First found growing naturally in regions of Asia and north Greece, today the horse chestnut tree is cultivated in many areas of Europe and North America. Many of the parts of the horse chestnut tree, including the seeds, leaves, and bark, have been used medicinally. However, it is now believed that only the seeds of the Horse Chestnut offer proven medicinal value.Active constituents and Benefits Horse Chestnut
Horse chestnut seeds are the most commonly used plant part for making medicinal remedies and herbal preparations. The seeds of the horse chestnut contain a chemical saponin known as aescin, which in clinical studies has been reported to promote increased blood circulation. Aescin purportedly is able too promote blood circulation through the veins by increasing the tone in the walls of the veins, whereby enabling blood to flow unrestricted. Its ability to promote blood circulation has made horse chestnut a popular treatment, both topically and internally, for both chronic venous insufficiency and varicose veins.
More recent studies indicate that aescin (extracted from horse chestnut seeds) may also possess anti-inflammatory effects useful in reducing edema, swelling caused by excess fluid, as result of injuries. As a topical application, aescin is also popular in Europe for treating sprains. Additionally, poultices of the seed have been used in connection with skin ulcers and skin cancer, although there are no studies to confirm the effectiveness of this application.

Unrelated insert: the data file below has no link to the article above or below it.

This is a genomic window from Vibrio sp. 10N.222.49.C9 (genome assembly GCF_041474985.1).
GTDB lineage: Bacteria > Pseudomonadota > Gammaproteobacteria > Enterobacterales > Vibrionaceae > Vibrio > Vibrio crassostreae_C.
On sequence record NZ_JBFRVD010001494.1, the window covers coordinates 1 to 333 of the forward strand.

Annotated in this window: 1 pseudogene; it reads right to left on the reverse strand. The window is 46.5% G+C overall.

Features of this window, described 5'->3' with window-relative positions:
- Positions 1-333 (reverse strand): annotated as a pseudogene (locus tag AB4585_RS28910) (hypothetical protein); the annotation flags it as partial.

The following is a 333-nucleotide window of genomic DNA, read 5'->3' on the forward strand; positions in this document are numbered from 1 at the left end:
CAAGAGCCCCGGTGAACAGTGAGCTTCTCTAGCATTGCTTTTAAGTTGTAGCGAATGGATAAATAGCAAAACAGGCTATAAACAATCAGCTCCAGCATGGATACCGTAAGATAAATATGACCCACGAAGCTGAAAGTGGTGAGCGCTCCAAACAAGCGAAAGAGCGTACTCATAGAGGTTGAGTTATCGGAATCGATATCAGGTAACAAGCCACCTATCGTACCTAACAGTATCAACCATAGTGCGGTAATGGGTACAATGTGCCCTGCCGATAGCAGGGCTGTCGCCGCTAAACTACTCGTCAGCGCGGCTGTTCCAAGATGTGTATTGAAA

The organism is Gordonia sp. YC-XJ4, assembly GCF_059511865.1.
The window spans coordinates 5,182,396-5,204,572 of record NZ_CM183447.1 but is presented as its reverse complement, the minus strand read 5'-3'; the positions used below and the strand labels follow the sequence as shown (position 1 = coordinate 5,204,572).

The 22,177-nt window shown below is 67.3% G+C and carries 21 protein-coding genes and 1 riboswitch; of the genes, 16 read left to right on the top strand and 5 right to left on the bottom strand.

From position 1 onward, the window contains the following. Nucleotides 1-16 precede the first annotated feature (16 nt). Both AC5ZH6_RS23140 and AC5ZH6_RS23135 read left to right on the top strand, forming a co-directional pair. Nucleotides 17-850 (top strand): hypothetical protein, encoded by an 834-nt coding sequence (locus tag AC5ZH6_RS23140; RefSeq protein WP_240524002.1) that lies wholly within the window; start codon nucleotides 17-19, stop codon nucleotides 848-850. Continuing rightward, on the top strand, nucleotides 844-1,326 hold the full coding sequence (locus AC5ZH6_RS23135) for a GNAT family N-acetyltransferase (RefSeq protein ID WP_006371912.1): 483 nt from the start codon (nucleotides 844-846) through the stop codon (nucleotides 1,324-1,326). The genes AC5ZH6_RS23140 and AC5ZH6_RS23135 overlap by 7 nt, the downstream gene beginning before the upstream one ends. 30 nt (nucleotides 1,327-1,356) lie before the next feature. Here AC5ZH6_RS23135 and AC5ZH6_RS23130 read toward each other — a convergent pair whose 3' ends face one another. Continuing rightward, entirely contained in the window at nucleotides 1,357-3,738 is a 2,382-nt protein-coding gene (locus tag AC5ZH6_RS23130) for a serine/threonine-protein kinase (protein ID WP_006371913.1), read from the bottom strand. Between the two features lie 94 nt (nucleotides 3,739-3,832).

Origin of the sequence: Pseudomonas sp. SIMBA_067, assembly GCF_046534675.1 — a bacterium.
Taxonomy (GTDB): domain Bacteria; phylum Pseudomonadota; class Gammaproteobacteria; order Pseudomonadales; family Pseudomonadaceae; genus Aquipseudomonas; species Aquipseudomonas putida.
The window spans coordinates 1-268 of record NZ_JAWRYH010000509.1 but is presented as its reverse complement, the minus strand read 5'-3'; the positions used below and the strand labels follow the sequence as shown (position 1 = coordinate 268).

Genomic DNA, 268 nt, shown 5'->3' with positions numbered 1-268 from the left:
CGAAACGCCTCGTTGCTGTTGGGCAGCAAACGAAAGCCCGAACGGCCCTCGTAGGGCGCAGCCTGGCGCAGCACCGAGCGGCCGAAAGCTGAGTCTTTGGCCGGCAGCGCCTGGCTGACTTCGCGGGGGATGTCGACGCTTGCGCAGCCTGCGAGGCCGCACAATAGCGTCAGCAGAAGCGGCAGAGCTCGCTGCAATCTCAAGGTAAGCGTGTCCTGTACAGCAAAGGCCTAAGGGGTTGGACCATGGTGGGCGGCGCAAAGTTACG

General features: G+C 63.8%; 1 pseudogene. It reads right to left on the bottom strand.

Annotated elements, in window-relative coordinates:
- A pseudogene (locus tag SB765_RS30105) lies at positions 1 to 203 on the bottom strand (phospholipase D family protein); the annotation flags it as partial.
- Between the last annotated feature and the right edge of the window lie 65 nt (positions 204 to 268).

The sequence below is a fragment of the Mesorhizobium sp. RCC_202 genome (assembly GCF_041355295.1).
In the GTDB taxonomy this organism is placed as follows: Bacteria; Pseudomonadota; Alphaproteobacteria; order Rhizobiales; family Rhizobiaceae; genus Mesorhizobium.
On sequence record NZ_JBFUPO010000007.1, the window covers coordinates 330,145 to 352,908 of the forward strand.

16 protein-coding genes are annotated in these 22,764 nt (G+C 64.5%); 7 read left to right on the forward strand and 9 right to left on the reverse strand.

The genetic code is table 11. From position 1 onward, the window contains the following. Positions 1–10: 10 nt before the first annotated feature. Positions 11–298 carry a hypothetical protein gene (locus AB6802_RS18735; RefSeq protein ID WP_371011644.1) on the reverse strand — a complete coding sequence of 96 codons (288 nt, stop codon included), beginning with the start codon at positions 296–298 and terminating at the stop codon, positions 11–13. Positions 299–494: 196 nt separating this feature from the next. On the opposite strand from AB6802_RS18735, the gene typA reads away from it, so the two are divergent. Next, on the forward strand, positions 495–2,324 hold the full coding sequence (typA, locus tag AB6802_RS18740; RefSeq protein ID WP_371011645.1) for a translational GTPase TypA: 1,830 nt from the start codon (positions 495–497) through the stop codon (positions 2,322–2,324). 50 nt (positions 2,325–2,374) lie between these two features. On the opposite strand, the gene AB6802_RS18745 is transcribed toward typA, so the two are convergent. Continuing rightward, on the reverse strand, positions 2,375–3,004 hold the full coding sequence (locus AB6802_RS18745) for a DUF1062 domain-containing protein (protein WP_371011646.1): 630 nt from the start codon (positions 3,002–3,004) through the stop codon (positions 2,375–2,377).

Historically, leaves of the horse chestnut plant have been used medicinally to relieve cough, to reduce fever, and to relieve pain and inflammation associated with arthritis. But again the medicinal value of horse chestnut leaves has not been proven.
The horse chestnut herb contains additional substances that contribute to its medicinal effects. These include flavonoids, sterols, and tannins.Dosage and Application
A commonly recommended dosage of the horse chestnut seed extract is an amount delivering 40 to 120 milligrams of aescin daily. Since the strength of commercial preparations may vary, we suggest following the instructions on the manufacturer's label of the package.Possible Interactions
It is recommended that horse chestnut not be taken in conjunction with any other medications that thin the blood (coumadin, trental, aspirin, heparin) without medical supervision. We know of no major side effects associated with horse chestnut supplementation.
However, high doses of Horse Chestnut seed can be harmful. Symptoms of overdose include diarrhea, loss of consciousness, enlarged pupils, reddening of the face, visual disturbances, severe thirst, and vomiting. If you suspect an overdose, seek qualified medical attention immediately. Supporting LiteratureGuillaume M. and Padioleau F. Venotonic effect, vascular protection, anti-inflammatory and free radical scavenging properties of horse chestnut extract. Arzneim-Forsch Drug Res 1994;44:25-35.